From the start the congregation was not unified. However, as there were only about 50 Jews in Jackson in 1868, the community was too small for two synagogues. Conflicts arose between the older German Jewish members and post-American Civil War Jewish immigrants from Poland, particularly over synagogue ritual. The synagogue followed the Orthodox nusach Ashkenaz, but some members wanted to adopt Isaac Mayer Wise’s reformist Minhag America Prayer-Book.
Tensions eased when Beth Israel hired its first Rabbi, the Reverend L. Winter, in 1870. He moved the congregation towards Reform Judaism, replacing Saturday services with Friday night ones, giving sermons in English, and adding confirmation ceremonies. However, Winter left soon afterward. Beth Israel’s building burned down in 1874, and was replaced by a stone and brick building at the same location. In 1875 Beth Israel formalized its move to Reform by joining the Union of American Hebrew Congregations (now Union for Reform Judaism).
Following its founding the congregation grew very slowly; by 1908 there were still only 37 members, and 16 children in the religious school. By 1918, membership had fallen to 24, and children in the religious school to 10. That year the synagogue’s total income was $800 (today $12,600).
To accommodate members who had moved away from Jackson’s downtown, in 1940 the congregation commenced construction of a new building on Woodrow Wilson Drive, while holding services at Galloway Memorial Methodist Church. The congregation moved into the new building in 1941, and dedicated it in January 1942. The sanctuary had solid walnut pews that sat 300. At the time of the move, Beth Israel’s old building at South State and South was the oldest building used for religious purposes in Jackson.
In its first few decades Beth Israel went through a number of rabbis, whose tenures were all short-lived, and endured many periods without any rabbi at all. One rabbi, Louis Schreiber, was hired in 1915, and fired the next year, for “grossly insulting and hurting the feelings of Beth Israel members”. In 1929 the congregation hired Meyer Lovitt as rabbi, and with him Beth Israel achieved a measure of stability. By 1939, the synagogue had 72 members, out of a total Jewish population in Jackson of around 250.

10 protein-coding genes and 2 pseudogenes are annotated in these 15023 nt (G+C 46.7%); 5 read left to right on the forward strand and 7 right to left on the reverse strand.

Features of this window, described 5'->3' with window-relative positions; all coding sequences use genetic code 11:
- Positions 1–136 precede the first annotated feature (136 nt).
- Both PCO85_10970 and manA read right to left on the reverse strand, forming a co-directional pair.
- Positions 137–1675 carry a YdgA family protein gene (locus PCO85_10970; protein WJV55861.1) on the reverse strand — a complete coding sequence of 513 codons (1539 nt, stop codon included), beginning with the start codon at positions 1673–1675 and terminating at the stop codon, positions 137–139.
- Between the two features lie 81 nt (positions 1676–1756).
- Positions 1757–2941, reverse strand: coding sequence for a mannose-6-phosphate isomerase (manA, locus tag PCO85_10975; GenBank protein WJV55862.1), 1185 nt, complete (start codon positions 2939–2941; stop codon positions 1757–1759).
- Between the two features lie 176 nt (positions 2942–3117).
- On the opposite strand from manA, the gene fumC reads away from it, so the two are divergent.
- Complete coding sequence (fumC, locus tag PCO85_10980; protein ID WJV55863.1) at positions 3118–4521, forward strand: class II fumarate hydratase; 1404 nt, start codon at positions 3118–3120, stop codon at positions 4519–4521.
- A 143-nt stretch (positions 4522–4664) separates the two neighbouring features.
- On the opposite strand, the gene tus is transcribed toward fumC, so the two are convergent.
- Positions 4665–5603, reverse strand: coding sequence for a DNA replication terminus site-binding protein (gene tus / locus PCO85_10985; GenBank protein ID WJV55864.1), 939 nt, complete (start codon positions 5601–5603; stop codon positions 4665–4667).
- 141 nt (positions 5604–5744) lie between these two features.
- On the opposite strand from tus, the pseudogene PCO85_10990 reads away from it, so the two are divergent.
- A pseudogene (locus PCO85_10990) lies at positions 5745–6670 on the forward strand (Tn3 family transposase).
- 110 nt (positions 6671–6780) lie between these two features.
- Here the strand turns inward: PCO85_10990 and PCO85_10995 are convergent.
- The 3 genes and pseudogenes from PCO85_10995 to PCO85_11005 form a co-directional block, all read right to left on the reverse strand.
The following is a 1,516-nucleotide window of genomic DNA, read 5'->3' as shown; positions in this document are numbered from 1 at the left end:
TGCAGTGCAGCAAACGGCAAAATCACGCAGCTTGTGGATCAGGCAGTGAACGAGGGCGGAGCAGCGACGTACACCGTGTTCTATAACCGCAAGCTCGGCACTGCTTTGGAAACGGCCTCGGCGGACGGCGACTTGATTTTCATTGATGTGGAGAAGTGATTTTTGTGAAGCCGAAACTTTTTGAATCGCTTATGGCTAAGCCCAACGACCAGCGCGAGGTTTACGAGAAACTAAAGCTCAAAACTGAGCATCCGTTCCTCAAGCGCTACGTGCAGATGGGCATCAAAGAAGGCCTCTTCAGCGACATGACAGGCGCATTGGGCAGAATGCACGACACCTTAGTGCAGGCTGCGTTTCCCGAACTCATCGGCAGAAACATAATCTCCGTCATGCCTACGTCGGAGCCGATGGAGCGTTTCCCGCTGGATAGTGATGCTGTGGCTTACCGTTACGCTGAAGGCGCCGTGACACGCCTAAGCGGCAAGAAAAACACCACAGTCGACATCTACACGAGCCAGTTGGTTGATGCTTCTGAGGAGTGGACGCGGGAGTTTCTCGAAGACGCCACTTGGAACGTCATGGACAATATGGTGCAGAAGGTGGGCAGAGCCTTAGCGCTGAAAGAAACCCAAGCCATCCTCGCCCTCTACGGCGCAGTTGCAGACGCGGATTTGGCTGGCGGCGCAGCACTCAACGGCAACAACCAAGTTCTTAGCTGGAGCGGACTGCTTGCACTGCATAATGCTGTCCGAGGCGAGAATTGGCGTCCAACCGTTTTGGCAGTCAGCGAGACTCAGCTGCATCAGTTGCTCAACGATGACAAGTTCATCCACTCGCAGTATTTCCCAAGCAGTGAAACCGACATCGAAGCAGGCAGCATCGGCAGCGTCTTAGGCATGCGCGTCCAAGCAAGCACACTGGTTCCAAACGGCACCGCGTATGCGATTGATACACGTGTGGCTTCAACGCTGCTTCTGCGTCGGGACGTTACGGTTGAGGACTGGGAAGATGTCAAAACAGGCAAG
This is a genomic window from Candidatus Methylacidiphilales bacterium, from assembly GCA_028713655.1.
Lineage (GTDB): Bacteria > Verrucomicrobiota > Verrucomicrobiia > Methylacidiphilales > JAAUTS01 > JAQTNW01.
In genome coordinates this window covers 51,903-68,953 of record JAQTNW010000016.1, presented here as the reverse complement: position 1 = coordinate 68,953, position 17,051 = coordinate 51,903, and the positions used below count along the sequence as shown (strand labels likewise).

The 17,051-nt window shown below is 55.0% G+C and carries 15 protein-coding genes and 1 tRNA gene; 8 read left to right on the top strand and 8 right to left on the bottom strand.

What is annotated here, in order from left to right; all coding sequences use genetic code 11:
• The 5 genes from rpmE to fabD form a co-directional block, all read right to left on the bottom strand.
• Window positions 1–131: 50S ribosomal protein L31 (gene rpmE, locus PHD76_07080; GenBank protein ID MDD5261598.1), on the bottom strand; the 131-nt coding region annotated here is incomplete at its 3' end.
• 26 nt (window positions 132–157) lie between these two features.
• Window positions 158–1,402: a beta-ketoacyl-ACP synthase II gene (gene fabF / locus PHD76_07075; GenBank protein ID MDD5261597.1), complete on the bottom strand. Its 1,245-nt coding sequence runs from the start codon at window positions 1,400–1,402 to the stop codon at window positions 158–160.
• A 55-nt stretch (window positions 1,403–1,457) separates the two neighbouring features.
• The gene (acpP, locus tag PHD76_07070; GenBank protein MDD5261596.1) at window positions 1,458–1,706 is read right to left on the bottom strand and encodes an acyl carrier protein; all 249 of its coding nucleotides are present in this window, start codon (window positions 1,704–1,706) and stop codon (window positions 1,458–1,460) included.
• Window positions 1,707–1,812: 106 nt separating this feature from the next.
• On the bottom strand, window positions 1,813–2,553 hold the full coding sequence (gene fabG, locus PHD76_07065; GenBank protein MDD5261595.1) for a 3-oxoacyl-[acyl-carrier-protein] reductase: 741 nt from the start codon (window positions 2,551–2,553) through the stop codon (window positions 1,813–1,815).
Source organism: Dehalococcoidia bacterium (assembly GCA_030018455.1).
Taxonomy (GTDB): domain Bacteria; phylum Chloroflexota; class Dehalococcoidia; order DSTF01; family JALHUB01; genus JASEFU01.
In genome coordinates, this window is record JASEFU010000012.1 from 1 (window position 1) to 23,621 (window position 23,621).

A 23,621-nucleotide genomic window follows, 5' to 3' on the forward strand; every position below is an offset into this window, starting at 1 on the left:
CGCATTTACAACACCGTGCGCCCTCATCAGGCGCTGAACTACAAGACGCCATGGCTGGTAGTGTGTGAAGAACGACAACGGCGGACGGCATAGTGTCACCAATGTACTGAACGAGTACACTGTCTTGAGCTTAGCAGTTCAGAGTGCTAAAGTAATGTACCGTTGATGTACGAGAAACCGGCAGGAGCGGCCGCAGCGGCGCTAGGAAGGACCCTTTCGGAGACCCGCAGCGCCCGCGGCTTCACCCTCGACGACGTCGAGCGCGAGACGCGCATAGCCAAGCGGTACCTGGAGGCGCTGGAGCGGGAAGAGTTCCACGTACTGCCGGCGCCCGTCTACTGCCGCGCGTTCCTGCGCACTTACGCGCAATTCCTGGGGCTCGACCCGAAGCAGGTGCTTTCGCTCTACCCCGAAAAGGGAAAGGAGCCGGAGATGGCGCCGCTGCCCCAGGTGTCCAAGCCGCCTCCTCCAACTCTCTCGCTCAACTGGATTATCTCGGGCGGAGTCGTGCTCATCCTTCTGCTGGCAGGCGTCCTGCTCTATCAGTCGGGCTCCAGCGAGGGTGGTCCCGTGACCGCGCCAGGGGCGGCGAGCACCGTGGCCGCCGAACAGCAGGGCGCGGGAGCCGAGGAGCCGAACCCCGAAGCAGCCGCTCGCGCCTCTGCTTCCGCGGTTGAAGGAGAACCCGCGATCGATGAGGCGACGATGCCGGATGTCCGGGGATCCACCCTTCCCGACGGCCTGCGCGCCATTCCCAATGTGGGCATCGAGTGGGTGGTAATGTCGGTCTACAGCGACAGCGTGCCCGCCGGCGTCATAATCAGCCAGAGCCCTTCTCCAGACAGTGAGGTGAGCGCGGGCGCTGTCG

Lovitt was non-confrontational, and avoided getting involved in issues relating to the Civil Rights Movement. He minimized the differences between Christianity and Judaism, and viewed assimilation positively. He preferred that the congregation celebrate the Jewish holidays in ways that attracted no attention, and had no objection to members putting up Christmas trees, which he referred to as “Hanukkah bushes.” Lovitt would remain with Beth Israel until his retirement in 1954.
In 1954 Lovitt was succeeded by Dr. Perry Nussbaum. Born in Toronto in 1908 and raised there, Nussbaum had attended a small Orthodox synagogue as a boy, and, after high school, worked as secretary for the Holy Blossom Temple’s rabbi Barnett R. Brickner. With encouragement from Brickner, in 1926 he applied and was accepted into a combined eight-year rabbinic ordination and degree program at Hebrew Union College in Cincinnati and University of Cincinnati. He graduated in 1933, Hebrew Union College’s first Canadian graduate. He was the last member of his class to receive an offer of a position, so he had to accept as his first rabbinic posting a role at a Reform synagogue in Melbourne. This did not work out, as he was too inexperienced. Nussbaum subsequently served at a synagogue in Amarillo, Texas, and in 1937 accepted a position as a prison chaplain in Pueblo, Colorado, where he also worked as a part-time librarian at the local university, and taught public speaking. In 1941 he became rabbi of Temple Emanu-El in Wichita, Kansas, and in 1943 he joined the Chaplain Corps of the United States Army. He served in the Philippines, and eventually became a colonel in the United States Army Reserve.
After the war, he was assistant rabbi at a synagogue in Trenton, New Jersey (a position several other rabbis had rejected). Finding that the rabbi there wanted a secretary, not an assistant, Nussbaum resigned after less than a year, and moved to Temple Emanu-el of Long Beach, New York. He found the position there extremely political, and after three years became rabbi of Temple Anshe Amunim in Pittsfield, Massachusetts. After Lovitt retired from Beth Israel, the chair of the Central Conference of American Rabbis (and former classmate and friend), Rabbi Nathan Perilman, recommended the post to Nussbaum. Perilman stated the congregation was wonderful, and would respect and appreciate him. He also lauded the city of Jackson. Looking for stability, and some “rest and relaxation”, Nussbaum interviewed for the role; the search committee’s first question to him was “Doctor, what’s your position on school desegregation?” He replied that he was a liberal, but was careful not to get his congregants into trouble. Though the committee was concerned about his liberalism, they offered him the role, which he accepted, resigning from Temple Anshe Anusim.